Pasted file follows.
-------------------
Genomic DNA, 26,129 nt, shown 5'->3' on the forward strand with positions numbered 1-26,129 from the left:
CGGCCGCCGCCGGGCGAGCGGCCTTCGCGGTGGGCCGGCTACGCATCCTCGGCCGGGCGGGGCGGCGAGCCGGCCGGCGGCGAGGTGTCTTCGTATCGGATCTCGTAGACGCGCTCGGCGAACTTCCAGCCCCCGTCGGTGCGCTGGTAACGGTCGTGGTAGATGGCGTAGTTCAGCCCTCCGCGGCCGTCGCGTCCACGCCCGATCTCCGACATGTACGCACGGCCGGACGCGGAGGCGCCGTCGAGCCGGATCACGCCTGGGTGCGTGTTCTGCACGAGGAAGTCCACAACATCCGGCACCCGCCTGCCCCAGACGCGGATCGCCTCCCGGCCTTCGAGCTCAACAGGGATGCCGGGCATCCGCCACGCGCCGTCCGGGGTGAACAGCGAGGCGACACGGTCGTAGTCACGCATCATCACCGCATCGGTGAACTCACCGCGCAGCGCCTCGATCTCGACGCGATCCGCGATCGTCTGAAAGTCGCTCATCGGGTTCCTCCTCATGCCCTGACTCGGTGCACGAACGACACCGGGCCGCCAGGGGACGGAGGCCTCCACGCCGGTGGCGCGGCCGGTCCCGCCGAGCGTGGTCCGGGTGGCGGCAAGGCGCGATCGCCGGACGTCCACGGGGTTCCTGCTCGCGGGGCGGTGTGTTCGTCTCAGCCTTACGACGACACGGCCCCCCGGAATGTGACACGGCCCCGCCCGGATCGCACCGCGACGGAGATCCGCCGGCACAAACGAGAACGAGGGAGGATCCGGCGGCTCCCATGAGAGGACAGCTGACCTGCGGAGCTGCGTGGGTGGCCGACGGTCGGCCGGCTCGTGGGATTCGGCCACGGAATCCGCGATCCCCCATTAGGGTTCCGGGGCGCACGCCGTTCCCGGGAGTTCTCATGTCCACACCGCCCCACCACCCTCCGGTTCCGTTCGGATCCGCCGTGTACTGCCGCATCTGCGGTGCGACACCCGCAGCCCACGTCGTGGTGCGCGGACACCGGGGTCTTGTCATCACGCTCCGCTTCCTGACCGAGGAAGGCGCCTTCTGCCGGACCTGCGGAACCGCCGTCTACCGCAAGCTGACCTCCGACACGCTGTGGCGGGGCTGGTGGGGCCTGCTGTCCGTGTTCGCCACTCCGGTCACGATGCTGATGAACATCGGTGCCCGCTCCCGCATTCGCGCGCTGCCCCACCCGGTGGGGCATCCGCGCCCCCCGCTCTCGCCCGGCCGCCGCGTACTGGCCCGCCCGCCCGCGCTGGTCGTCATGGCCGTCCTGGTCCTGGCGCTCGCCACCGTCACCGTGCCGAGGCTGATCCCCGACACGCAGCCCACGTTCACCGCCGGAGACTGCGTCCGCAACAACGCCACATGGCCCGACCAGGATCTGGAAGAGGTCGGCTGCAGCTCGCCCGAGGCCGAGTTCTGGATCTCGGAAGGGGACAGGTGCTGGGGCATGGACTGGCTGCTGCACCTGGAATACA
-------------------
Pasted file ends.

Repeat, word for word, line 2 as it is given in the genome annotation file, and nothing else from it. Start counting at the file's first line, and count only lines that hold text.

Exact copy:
CGGCCGCCGCCGGGCGAGCGGCCTTCGCGGTGGGCCGGCTACGCATCCTCGGCCGGGCGGGGCGGCGAGCCGGCCGGCGGCGAGGTGTCTTCGTATCGGATCTCGTAGACGCGCTCGGCGAACTTCCAGCCCCCGTCGGTGCGCTGGTAACGGTCGTGGTAGATGGCGTAGTTCAGCCCTCCGCGGCCGTCGCGTCCACGCCCGATCTCCGACATGTACGCACGGCCGGACGCGGAGGCGCCGTCGAGCCGGATCACGCCTGGGTGCGTGTTCTGCACGAGGAAGTCCACAACATCCGGCACCCGCCTGCCCCAGACGCGGATCGCCTCCCGGCCTTCGAGCTCAACAGGGATGCCGGGCATCCGCCACGCGCCGTCCGGGGTGAACAGCGAGGCGACACGGTCGTAGTCACGCATCATCACCGCATCGGTGAACTCACCGCGCAGCGCCTCGATCTCGACGCGATCCGCGATCGTCTGAAAGTCGCTCATCGGGTTCCTCCTCATGCCCTGACTCGGTGCACGAACGACACCGGGCCGCCAGGGGACGGAGGCCTCCACGCCGGTGGCGCGGCCGGTCCCGCCGAGCGTGGTCCGGGTGGCGGCAAGGCGCGATCGCCGGACGTCCACGGGGTTCCTGCTCGCGGGGCGGTGTGTTCGTCTCAGCCTTACGACGACACGGCCCCCCGGAATGTGACACGGCCCCGCCCGGATCGCACCGCGACGGAGATCCGCCGGCACAAACGAGAACGAGGGAGGATCCGGCGGCTCCCATGAGAGGACAGCTGACCTGCGGAGCTGCGTGGGTGGCCGACGGTCGGCCGGCTCGTGGGATTCGGCCACGGAATCCGCGATCCCCCATTAGGGTTCCGGGGCGCACGCCGTTCCCGGGAGTTCTCATGTCCACACCGCCCCACCACCCTCCGGTTCCGTTCGGATCCGCCGTGTACTGCCGCATCTGCGGTGCGACACCCGCAGCCCACGTCGTGGTGCGCGGACACCGGGGTCTTGTCATCACGCTCCGCTTCCTGACCGAGGAAGGCGCCTTCTGCCGGACCTGCGGAACCGCCGTCTACCGCAAGCTGACCTCCGACACGCTGTGGCGGGGCTGGTGGGGCCTGCTGTCCGTGTTCGCCACTCCGGTCACGATGCTGATGAACATCGGTGCCCGCTCCCGCATTCGCGCGCTGCCCCACCCGGTGGGGCATCCGCGCCCCCCGCTCTCGCCCGGCCGCCGCGTACTGGCCCGCCCGCCCGCGCTGGTCGTCATGGCCGTCCTGGTCCTGGCGCTCGCCACCGTCACCGTGCCGAGGCTGATCCCCGACACGCAGCCCACGTTCACCGCCGGAGACTGCGTCCGCAACAACGCCACATGGCCCGACCAGGATCTGGAAGAGGTCGGCTGCAGCTCGCCCGAGGCCGAGTTCTGGATCTCGGAAGGGGACAGGTGCTGGGGCATGGACTGGCTGCTGCACCTGGAATACA